Voice from the Commonwealth
Commentary, World Views and Occasional Rants from a small 'l' libertarian in Massachussetts

"If ye love wealth greater than liberty, the tranquility of servitude better than the animating contest for freedom, go home and leave us in peace. We seek not your council nor your arms. Crouch down and lick the hand that feeds you, and may posterity forget that ye were our countrymen." - Samuel Adams

Saturday, March 01, 2003

Time for Chirac to warm up the comments about his lessers knowing when to clam up.

President Paul Kagame remembers well how the U.N. Security Council spent days discussing semantics as the Rwandan genocide unfolded.
Now, as the council debates whether to use diplomacy or force to disarm Iraq, Kagame and many other Rwandans have no doubt about the right answer.

After an African summit in Paris ended Feb. 20 with a declaration of support for France's anti-war strategy, Kagame begged to differ.

"If it was simply a choice between war and peace, then the automatic choice is peace," he told reporters. "But if it is a choice between war and weapons of mass destruction, ...then I would say that war is a better evil than the alternative."

Rwanda and its 7 million people may be a tiny piece of the African continent, but the hundreds of thousands of its people slaughtered during 100 days of 1994 - minority Tutsis and political moderates from the Hutu majority - lend its voice special weight.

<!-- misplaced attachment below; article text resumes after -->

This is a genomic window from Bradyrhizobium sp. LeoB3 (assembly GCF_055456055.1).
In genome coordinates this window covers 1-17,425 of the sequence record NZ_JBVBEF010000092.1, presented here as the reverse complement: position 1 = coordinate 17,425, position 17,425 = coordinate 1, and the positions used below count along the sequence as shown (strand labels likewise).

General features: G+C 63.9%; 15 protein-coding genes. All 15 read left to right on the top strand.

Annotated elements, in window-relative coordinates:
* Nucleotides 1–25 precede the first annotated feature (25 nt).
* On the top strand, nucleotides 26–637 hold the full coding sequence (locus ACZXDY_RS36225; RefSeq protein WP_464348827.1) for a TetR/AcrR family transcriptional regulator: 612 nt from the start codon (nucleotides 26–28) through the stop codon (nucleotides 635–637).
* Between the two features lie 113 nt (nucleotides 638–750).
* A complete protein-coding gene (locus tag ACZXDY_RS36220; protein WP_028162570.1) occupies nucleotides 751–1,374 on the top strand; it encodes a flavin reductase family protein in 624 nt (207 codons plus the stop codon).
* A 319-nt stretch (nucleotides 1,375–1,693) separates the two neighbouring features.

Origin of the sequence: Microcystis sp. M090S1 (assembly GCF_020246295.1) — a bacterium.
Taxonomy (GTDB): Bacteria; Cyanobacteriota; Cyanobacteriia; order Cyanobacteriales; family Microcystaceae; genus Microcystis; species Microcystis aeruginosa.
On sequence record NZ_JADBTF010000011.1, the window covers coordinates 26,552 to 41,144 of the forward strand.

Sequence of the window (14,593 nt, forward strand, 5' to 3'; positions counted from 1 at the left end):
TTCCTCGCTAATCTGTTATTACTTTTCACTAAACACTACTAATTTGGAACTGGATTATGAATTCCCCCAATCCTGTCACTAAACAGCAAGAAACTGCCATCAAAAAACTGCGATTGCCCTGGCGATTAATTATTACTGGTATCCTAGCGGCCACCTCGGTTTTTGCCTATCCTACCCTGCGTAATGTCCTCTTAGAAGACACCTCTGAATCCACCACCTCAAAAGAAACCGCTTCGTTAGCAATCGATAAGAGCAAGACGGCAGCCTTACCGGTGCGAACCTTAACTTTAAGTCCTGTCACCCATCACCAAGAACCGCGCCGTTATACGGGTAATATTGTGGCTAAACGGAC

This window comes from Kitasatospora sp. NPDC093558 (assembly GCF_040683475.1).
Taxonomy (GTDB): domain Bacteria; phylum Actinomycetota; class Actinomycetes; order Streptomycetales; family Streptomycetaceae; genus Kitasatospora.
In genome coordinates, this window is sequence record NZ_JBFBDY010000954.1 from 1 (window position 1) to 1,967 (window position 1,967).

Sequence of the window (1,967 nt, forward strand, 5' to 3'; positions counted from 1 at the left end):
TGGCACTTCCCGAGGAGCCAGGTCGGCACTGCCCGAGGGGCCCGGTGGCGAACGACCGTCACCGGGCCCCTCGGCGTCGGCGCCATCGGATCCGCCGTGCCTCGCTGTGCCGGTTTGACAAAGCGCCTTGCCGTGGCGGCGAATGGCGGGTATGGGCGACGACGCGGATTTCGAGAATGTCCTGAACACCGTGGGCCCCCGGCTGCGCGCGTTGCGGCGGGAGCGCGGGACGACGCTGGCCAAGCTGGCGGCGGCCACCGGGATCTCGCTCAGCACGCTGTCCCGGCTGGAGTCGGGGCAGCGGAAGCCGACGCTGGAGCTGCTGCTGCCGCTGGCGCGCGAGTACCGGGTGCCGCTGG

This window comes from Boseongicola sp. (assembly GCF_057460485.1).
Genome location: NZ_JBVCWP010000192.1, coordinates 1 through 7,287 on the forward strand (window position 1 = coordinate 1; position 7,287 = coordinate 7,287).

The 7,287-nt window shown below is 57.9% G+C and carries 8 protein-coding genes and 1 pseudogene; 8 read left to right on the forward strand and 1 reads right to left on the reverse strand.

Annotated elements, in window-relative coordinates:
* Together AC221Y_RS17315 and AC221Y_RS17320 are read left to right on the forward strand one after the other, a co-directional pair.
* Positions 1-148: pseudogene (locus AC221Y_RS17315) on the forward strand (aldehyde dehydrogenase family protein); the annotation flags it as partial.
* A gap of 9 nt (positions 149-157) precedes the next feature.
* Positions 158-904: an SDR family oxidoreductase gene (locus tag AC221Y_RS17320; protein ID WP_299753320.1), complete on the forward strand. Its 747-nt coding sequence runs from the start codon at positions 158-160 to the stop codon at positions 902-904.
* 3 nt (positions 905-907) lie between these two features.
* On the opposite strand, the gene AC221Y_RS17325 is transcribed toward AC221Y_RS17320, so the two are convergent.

"The history of the United Nations is punctuated by spectacular and tragic failures in many places, and a good example is right here in Rwanda," said Jean-Pierre Sagahutu, a cab driver. He survived the genocide by hiding for two months in a pit latrine as soldiers massacred people in his neighborhood.

Had a Rwandan rebel force not intervened as the Security Council debated whether a genocide was indeed under way, "then the tragedy here would have been even greater, and I might not have survived," Sagahutu said.

At the summit in Paris, French President Jacques Chirac said the 52 African leaders unanimously endorsed the view that more weapons inspection, not war, was the best way to disarm Iraq.

But Kagame quickly made it known that there had been no discussion of the contents of the declaration, and thanked reporters for asking his opinion.

"I have seen people demonstrating," he said. "Are they demonstrating about the choice between peace and war, or are they demonstrating about the choice between war and weapons of mass destruction? I wish the same people had demonstrated when genocide was taking place in Rwanda and when everybody was asking about which word to use to describe how the Rwandans were dying."

The Leftist can add Rwanda to the list of countries we can buy on eBay.

< email | 3/01/2003 10:40:00 PM | link

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